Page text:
A detailed study on the 'Deepening health insecurity in India: Evidence from National Sample Surveys (NSS) since 1980s' by Selvaraj S. and Karan A.K. reports that for the last two decades, financial constraints have remained the second major reason for not seeking health care in India, which explains the 20 per cent of non-treated ailments in urban India in 2004.
The numbers have only increased with time. A 2012 study by Upendra Bhojani, faculty and PhD scholar at the Institute of Public Health (IPH), Bangalore, highlights the impoverishing impact of OOP expenses on chronic diseases. The number of poor almost doubled in one month at K.G. Halli in Bangalore. Reason: OOP payments made on outpatient care of chronic conditions.
Of the 9,299 families surveyed here, 3,202 families (34.4 per cent) reported having one or more family members (total 3,844 individuals) with a chronic condition. Total 69.6 per cent of the households made OOP payments on outpatient care for chronic conditions. As a result, 16 per cent of households were financially strained.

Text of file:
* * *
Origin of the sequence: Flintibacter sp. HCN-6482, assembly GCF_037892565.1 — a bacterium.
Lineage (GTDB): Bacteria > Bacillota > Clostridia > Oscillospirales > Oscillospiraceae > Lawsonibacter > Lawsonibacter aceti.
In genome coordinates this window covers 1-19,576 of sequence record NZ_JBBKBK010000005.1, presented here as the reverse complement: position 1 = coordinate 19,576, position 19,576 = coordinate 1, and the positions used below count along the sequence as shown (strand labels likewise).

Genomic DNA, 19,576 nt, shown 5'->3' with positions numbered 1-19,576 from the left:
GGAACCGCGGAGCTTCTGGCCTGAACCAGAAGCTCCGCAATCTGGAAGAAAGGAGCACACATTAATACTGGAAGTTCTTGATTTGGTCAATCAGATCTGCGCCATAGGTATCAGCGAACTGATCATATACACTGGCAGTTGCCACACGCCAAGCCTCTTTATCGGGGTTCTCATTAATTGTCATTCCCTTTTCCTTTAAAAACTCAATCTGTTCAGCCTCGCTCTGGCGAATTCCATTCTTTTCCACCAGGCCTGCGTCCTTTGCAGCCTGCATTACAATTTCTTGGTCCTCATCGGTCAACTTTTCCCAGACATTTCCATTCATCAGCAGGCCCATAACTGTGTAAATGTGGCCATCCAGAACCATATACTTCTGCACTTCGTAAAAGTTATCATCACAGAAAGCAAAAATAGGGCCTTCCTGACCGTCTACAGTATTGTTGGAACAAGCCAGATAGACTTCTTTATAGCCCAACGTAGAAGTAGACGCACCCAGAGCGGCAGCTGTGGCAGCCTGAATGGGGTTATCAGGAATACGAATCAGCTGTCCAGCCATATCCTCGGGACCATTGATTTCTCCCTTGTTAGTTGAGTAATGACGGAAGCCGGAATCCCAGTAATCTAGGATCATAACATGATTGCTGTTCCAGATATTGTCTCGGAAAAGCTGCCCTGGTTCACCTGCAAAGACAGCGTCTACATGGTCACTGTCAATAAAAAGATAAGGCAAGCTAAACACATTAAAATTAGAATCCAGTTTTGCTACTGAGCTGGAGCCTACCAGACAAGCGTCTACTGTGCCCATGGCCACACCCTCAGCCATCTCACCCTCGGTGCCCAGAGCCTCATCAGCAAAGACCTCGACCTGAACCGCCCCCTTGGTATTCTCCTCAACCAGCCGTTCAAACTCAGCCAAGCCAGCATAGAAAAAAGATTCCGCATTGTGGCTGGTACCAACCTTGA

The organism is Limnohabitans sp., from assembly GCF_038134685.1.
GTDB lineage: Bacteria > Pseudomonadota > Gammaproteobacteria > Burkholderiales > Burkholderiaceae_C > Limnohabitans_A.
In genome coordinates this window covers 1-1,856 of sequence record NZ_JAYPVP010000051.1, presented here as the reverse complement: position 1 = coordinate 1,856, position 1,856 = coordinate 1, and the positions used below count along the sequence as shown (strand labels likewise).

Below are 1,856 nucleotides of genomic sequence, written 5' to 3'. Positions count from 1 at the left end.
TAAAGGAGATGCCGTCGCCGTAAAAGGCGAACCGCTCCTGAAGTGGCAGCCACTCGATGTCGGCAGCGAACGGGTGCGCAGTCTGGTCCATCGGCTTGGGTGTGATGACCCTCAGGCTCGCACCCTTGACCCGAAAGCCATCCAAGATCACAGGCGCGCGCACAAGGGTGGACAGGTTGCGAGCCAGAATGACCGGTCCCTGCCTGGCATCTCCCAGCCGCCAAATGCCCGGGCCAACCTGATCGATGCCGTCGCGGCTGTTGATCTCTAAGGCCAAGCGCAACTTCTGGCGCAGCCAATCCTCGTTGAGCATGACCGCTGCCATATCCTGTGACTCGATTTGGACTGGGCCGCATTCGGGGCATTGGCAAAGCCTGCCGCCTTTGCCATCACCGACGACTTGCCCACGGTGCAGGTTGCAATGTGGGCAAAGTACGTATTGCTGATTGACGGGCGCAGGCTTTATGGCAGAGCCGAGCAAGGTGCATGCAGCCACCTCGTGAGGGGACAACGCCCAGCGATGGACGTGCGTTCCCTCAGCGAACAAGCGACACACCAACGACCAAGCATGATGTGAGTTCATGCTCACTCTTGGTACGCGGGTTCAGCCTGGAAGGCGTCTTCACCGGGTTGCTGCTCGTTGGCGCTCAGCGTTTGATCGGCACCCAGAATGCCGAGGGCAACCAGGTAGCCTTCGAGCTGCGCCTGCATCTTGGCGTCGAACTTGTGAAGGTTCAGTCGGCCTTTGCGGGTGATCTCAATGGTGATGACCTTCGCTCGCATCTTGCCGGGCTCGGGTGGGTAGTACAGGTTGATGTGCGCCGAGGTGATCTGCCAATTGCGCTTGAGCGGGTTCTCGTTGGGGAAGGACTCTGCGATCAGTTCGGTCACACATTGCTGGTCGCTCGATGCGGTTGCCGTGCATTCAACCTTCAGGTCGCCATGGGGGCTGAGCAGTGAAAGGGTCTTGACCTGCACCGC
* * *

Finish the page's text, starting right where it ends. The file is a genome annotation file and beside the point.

* Good breathing involves using your diaphragm. Observe that your abdomen comes out while inhaling and goes in while exhaling.
* Keep taking deep breaths at designated times through the day. It helps keep panic attacks at bay.
* If you often tuck your tummy in to make it look flatter, then you are not using your diaphragm while breathing.
* Improves brain function * Cleanses lungs
* Calms an agitated mind * Improves sleep
Check how you breathe
Keep your right hand on your chest and left hand on your abdomen. Take a deep breath slowly and observe which hand rises. Did your right hand rise much higher than your left hand? If yes, then you are a chest breather. You don't effectively use your diaphragm. It's time to breathe right.
E for eating
Eating disorder can manifest as eating too less or overeating. Distress and concern about body weight or shape also leads to eating disorders. It coexists with depression, substance abuse or anxiety disorders.
E for exercise
Make it a point to walk for at least 40 minutes a day.
Benefits of walking:
* Weight loss
* Prevents heart disease, high blood pressure and diabetes
* Prevents anxiety and depression
* Boosts mood